Developmental Psychology; Step Parenting, Is It for You?

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Developmental Psychology
Step parenting, is it for you?

With stepfamilies becoming a large part of the population here in the United States and all over the world, you would think we would have more understanding on how to be a good stepparent. Knowing what role one will have to play when becoming a stepparent can be very difficult for all parties involved. Raising your own biological children is hard enough; now throw a few stepchildren into the mix and all hell breaks loose. Not literally, but some days it can feel like that. “Successful stepfamilies take a lot of work; adults will balance the sanity with the physical and psychological needs of children who are not biologically related” (Lord, 2009).

Some major findings about children living in blended families as reported (Kreider, 2005) fifteen percent of children (10.6 million) lived in blended families in 2001. About half of these children, 5.1 million, lived with at least one stepparent. Background- Stepfamily dynamics

Stepfamilies will face unique factors such as negotiating parenting roles between biological parents and stepparents. The relationship between stepparents and stepchildren can strain the quality of stepfamily couples. The dynamics of the cohabitating stepfamily may mimic married stepfamilies in the way in which family roles are assumed and in the financial and emotional contributions that are made to the other partners children. Thus cohabitating may face some of the challenges faced by married stepfamilies (Stepfamilies in the United States: A Fact Sheet, 2009). Stepfamilies differ from families in which both parents are the biological parents of the children because: (Stepfamilies in the United States: A Fact Sheet, 2009) •Children are often members of two households.

Stepfamily members have different family histories.
Parent-child bonds are older than adult-partner (spousal) bonds. •Stepfamilies begin after many losses and changes.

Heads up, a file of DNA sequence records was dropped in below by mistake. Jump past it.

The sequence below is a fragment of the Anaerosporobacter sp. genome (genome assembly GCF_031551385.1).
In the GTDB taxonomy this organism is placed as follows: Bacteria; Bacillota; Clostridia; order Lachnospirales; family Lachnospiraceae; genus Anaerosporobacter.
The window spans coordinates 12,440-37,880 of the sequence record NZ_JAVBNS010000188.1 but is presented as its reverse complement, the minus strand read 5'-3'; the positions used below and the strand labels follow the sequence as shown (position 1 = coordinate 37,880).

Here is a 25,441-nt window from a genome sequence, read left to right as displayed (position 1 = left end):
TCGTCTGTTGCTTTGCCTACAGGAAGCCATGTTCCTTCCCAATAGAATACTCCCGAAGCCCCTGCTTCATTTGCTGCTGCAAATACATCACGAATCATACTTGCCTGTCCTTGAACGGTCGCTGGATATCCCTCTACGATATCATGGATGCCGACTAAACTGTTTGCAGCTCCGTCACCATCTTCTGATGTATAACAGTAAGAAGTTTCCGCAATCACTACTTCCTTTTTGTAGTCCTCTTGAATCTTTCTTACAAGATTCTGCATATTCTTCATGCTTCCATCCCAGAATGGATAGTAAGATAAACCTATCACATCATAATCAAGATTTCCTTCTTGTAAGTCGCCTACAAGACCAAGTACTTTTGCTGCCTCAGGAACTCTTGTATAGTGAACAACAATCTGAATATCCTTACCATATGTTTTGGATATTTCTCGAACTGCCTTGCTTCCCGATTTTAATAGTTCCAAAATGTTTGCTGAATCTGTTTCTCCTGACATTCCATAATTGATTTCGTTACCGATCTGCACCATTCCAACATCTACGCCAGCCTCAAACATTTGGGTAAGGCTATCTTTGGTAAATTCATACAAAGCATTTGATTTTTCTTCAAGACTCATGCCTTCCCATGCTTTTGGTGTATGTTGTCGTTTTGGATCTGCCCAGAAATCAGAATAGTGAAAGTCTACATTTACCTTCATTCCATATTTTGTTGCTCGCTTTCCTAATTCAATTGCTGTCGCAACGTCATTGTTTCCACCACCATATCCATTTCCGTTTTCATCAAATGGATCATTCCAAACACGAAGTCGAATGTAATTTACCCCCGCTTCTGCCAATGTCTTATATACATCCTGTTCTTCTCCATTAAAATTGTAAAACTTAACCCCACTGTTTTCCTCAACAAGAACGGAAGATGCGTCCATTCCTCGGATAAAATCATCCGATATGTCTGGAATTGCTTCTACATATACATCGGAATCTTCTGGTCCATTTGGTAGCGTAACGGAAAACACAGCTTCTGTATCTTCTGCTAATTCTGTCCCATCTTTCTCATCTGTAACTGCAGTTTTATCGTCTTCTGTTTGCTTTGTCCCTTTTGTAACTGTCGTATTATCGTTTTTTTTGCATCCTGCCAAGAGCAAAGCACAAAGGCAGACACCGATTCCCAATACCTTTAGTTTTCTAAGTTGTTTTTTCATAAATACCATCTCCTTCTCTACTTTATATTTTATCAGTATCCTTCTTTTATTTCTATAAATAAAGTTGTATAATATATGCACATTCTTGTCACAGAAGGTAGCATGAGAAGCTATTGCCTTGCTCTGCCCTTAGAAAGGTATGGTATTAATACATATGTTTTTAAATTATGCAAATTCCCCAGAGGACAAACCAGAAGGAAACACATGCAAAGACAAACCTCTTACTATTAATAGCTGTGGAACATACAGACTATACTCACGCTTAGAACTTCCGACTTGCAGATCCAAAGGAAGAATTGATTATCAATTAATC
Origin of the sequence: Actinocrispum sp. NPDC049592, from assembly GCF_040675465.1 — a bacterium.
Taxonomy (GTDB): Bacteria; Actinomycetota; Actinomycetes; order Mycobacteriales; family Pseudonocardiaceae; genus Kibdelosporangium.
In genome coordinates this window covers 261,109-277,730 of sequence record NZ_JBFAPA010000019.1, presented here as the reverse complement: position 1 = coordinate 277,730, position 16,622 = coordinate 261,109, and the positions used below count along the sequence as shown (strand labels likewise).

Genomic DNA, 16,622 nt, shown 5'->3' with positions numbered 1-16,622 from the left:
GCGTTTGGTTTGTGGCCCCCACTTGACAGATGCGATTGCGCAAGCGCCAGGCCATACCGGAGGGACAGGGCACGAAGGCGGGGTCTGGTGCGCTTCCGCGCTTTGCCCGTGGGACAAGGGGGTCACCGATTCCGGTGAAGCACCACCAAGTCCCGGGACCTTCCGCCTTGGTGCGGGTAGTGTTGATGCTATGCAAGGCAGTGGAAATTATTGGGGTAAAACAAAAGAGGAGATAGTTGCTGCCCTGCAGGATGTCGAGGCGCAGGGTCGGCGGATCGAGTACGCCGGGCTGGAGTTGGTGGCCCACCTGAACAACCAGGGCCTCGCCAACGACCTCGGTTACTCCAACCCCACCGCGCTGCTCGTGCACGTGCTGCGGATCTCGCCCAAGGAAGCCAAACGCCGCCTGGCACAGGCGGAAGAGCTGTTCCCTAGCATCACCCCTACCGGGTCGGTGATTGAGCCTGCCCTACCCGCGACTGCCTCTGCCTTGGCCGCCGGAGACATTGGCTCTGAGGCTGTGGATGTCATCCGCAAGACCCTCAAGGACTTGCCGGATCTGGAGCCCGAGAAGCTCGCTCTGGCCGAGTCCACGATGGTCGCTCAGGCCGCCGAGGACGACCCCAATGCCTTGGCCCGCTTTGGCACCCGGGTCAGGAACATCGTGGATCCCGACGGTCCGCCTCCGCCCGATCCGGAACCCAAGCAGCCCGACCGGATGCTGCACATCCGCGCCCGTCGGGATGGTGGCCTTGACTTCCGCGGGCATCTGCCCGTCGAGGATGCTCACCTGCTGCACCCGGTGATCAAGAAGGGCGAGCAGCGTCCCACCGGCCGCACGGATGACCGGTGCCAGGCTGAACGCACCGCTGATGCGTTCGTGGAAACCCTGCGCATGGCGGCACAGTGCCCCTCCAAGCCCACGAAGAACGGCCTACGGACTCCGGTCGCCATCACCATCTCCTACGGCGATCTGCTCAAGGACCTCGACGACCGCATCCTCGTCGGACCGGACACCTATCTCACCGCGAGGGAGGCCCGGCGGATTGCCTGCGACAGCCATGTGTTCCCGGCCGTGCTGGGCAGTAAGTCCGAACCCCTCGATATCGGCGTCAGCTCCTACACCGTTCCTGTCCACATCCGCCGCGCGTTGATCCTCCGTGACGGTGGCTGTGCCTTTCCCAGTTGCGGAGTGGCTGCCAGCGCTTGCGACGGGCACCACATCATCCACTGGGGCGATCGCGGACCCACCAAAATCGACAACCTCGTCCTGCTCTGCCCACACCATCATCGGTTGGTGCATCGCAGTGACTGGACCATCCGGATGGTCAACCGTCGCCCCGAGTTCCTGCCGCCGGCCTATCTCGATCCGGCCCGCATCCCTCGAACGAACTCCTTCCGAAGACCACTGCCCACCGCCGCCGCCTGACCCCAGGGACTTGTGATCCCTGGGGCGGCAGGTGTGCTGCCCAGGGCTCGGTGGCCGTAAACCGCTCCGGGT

Legal relationships between stepparent and stepchild are ambiguous or nonexistent. (Stepfamilies in the United States: A Fact Sheet, 2009)
As divorce rates among couples with children has stabilized over the years, the children of these divorced parents and of single-parents has increased as more women are giving birth to children without being married or with the father of the child. Lord (2009) found that today between one-quarter and one-half of this country’s children under 18 (about 20 million kids) live in a divorced, step, or blended family situation. Forty-three percent of first marriages end in divorce; sixty-five percent of remarriages involve children of a prior marriage; and sixty percent of remarriages with kids ends in divorce. (Lord, 2009) This means there are approximately eleven million single parents thinking about remarriage and the possibility of stepparenting. Blended Families

When the decision is made to join two families into a blended family, you can only hope that everything is going to be great. Conflict will be minimal and you will all get along like a nuclear family. If you are lucky this will happen for the first couple of months. Common challenges for blended family parents vary from parent to parent but the following issues are common among most. (Penton, 2007) 1)Being financially responsible for someone else’s children. This can cause you and your partner to have conflicts over how to handle money. 2)Giving up control and care of personal and prized possessions. 3)Being responsible for someone else’s children and the time that requires. 4)Dealing with ex-partners. This is a very real complicating factor in managing a life with a blended family. 5) Differences in family rituals.

6)Pre-existing family conflicts.
7)Loss of control of your house, rules, family culture, ect. 8)Stepsibling conflicts.
9)You experience resentment and unkindness from the stepchildren even though you have been unfailingly kind and respectful. 10)You don’t care for the other...
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